“And Now She’s Gone”

“And Now She’s Gone” is a complex story that unfolds layer by layer like pealing an onion. A frantic opening grabs readers with action and construction that reinforces the panic with short abrupt sentences filled with quick thoughts and desperate observations. This is a frantic ride readers might not have anticipated. Grayson Sykes is a PI, and she knows that in her business, everyone lies; everyone leaves something out of the narrative. She is searching for a missing girlfriend and the dog she stole. Women who vanish rarely get caught; they just want a new beginning. However, the truth is rarely pure and never simple.

Hall writes in the language of conversation, speaking to readers the way people speak to each other.  Descriptions evoke all senses, and the language is rich with metaphors.  People are as “real as Parmesan cheese from a green can.”  Los Angeles smells like “tar, fire, barbecue ribs, and weed.” Lightning explodes in “the color of crayons— Atomic Tangerine, Cornflower, and Laser Lemon.”  There is subtle humor as characters are called by the names that describe their personalities, and plenty of reality as characters obsess over food, all kinds of food. (Finally, fictional characters who actually eat.)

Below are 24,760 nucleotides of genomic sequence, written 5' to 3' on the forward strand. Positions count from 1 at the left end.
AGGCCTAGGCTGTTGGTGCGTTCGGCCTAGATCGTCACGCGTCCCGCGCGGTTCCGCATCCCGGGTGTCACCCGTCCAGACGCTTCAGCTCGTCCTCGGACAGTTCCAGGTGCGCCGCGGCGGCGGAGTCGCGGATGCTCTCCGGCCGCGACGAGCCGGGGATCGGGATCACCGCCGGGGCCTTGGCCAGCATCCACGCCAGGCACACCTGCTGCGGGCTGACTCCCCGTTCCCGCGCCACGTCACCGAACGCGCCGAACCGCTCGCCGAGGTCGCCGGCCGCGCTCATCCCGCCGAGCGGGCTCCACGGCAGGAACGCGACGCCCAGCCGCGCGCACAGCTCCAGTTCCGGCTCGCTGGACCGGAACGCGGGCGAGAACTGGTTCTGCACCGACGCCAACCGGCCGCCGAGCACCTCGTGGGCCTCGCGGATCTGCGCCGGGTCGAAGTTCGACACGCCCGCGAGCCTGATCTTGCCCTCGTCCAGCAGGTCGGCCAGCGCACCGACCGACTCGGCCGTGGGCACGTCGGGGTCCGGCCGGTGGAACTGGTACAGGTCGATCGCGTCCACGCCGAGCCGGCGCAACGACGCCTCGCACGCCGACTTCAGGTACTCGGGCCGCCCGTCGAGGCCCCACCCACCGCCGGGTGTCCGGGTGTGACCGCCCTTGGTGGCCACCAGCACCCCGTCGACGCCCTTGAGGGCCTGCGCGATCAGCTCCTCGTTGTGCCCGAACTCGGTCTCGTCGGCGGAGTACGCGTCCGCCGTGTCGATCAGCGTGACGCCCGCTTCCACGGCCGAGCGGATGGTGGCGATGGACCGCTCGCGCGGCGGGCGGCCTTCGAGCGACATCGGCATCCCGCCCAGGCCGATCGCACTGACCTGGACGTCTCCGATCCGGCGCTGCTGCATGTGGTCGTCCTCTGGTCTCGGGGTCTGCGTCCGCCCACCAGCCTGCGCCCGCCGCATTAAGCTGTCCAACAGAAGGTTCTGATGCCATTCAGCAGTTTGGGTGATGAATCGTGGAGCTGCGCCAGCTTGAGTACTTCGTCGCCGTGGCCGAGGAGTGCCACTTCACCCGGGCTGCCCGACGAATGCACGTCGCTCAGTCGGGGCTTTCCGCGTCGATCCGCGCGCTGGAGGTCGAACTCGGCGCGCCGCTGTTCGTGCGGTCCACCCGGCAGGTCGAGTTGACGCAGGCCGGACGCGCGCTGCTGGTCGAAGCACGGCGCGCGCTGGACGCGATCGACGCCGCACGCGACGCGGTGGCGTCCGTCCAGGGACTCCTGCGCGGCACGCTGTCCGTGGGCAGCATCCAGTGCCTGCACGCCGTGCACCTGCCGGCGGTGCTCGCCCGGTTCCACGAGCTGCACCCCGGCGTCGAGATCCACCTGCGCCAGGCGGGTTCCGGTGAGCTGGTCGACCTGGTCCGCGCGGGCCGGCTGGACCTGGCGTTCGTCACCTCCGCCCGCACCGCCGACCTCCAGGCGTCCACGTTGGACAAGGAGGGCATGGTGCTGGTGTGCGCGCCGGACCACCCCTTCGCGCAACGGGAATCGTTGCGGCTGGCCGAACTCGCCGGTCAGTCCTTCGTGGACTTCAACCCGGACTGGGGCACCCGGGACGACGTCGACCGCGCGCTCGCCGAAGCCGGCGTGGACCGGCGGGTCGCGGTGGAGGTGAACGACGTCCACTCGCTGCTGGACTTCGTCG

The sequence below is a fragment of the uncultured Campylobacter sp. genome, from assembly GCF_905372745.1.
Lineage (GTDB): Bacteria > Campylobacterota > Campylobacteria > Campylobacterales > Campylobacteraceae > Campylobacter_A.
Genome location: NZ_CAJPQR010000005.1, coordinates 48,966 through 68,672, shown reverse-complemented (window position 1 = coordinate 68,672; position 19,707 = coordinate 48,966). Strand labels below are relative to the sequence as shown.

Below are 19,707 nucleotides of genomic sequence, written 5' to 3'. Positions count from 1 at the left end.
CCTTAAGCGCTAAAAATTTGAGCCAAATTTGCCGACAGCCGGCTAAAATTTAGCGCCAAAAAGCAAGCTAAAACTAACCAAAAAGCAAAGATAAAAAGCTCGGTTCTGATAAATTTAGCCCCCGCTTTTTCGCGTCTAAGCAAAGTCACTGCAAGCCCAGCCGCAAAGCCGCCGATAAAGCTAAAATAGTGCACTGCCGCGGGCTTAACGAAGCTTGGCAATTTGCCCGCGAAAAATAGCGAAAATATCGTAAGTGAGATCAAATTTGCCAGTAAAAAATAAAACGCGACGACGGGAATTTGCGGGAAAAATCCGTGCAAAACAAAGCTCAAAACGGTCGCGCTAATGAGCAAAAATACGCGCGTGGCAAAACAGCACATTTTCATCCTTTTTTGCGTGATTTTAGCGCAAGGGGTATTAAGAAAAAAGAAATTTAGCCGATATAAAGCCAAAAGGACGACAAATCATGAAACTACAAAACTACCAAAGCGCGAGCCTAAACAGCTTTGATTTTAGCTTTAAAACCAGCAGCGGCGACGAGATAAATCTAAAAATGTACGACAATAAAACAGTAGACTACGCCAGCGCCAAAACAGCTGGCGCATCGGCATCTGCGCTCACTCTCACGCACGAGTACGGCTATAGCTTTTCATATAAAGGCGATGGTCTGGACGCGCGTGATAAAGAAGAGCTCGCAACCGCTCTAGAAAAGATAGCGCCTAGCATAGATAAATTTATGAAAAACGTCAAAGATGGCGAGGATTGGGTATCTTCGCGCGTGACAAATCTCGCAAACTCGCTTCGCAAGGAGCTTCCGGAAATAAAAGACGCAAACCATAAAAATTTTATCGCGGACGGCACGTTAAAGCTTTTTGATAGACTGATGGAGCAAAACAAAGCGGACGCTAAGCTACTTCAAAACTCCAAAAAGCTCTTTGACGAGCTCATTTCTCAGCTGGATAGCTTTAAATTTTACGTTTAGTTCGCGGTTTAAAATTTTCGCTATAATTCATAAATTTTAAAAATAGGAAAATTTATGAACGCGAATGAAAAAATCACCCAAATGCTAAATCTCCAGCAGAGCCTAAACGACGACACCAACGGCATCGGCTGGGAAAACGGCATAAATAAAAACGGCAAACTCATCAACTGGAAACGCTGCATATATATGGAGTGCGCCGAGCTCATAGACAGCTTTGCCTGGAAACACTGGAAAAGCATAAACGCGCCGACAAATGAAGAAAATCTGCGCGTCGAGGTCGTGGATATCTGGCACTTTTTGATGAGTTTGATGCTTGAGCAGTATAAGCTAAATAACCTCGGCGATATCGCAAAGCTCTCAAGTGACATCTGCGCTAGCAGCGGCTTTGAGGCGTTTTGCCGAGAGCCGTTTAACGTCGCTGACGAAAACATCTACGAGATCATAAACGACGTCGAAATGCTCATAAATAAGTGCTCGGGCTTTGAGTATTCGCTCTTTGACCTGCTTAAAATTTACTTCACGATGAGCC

The plot is complex and the characters are sketched right at the start. Everyone is nice, but even killers are nice except to their victims. Everyone lies, so things are absolutely not what they appear to be.  Events from the past come screaming into the present, and memories bring complications, trauma, and threats.  There are unexpected problems on every page, and big secrets explode everywhere.  

“And Now She’s Gone” is like driving on a mountain road; you never know what will be around the next corner. Just when you think you have things figured out, here comes another turn and another shocking surprise. I was given a review copy of “And Now She’s Gone” from Rachel Howzell Hall, Forge Books, and Macmillan.  The book is like an iceberg, what is seen on top, is just a hint; the big payoff lies well-hidden until…